After more than a decade apart, on July 11, 2003, Judas Priest announced that they had reunited with the "Metal God" himself -- lead singer Rob Halford.

Halford joined Judas Priest in 1973 and helped them become one of the most important names in heavy-metal history over the next two decades with his writing and singing on classic albums such as 'British Steel' and 'Screaming for Vengeance.'

He left in 1992 amid rumors of internal tensions within the group, launching a new career by forming the thrash band Fight and then the more experimental 2wo. The '00s found Halford returning to his roots with two more traditionally Priest-sounding albums (including 2000's incredible 'Resurrection') that he released under the Halford moniker.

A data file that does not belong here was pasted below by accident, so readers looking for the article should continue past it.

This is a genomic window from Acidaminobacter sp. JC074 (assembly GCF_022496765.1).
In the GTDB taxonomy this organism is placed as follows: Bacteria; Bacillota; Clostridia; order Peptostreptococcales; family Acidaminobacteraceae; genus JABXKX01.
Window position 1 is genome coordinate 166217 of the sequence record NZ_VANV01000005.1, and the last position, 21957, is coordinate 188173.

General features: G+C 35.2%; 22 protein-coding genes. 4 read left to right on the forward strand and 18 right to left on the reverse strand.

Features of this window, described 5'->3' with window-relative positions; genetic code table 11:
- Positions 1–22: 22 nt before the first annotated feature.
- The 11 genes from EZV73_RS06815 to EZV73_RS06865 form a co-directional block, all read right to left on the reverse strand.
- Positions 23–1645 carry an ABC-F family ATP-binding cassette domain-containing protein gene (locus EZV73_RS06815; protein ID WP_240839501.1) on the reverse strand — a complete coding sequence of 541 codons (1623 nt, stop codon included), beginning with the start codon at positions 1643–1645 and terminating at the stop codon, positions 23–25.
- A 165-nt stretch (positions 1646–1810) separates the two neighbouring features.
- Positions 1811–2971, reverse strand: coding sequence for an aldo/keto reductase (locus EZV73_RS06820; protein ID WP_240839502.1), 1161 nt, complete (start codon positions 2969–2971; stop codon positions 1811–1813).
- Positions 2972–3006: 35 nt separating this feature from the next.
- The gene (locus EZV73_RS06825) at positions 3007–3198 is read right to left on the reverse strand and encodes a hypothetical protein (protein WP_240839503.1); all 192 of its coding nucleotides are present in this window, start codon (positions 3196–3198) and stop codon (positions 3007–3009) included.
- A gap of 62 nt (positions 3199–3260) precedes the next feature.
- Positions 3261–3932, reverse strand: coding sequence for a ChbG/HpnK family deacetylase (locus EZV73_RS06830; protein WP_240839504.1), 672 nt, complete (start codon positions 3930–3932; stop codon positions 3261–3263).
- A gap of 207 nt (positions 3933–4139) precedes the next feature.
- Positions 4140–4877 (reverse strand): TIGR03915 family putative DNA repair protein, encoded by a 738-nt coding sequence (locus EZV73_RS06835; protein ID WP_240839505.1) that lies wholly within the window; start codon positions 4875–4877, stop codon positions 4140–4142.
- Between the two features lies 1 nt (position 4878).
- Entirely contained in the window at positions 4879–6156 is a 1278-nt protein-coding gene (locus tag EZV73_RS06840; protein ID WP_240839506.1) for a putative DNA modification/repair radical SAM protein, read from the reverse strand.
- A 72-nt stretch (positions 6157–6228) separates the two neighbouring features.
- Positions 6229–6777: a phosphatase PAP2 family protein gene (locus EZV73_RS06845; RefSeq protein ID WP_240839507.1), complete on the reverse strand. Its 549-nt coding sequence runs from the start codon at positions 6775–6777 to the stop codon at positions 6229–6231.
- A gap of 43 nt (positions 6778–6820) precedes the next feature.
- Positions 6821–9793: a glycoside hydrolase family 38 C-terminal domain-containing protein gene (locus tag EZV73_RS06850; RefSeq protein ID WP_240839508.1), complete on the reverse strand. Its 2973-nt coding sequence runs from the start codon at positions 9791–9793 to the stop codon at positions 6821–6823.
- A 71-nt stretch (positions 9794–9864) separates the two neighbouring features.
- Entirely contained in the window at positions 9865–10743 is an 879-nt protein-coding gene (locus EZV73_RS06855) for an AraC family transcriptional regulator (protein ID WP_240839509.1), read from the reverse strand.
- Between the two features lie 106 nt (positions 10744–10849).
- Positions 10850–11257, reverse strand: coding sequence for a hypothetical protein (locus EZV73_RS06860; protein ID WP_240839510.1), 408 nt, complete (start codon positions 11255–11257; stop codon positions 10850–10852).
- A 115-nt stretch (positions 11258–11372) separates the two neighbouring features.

At about that same time, Halford and his former bandmates in Judas Priest started repairing their personal relationships and eventually decided to reunite in time for a 30th-anniversary tour. It was such a logical and welcome move that even Halford's replacement, Tim 'Ripper' Owens, had little objection. As guitarist Glenn Tipton told CNN at the time, "He sent us an e-mail yesterday, saying he agrees with the decision, you know, because he is a big Priest fan as well."

The reunited Priest's first order of business was a 2004 European tour, followed by a co-headlining spot on the Ozzfest tour. In 2005 they released the well-regarded 'Angel of Retribution' album, follwed by the double-disc concept album 'Nostradamus' in 2008.

Founding guitarist K.K. Downing retired from the group in 2011. The band then embarked on the Epitaph world tour with new guitarist Richie Faulkner and are currently at work on their 17th studio album, which does not have a release date as of this writing.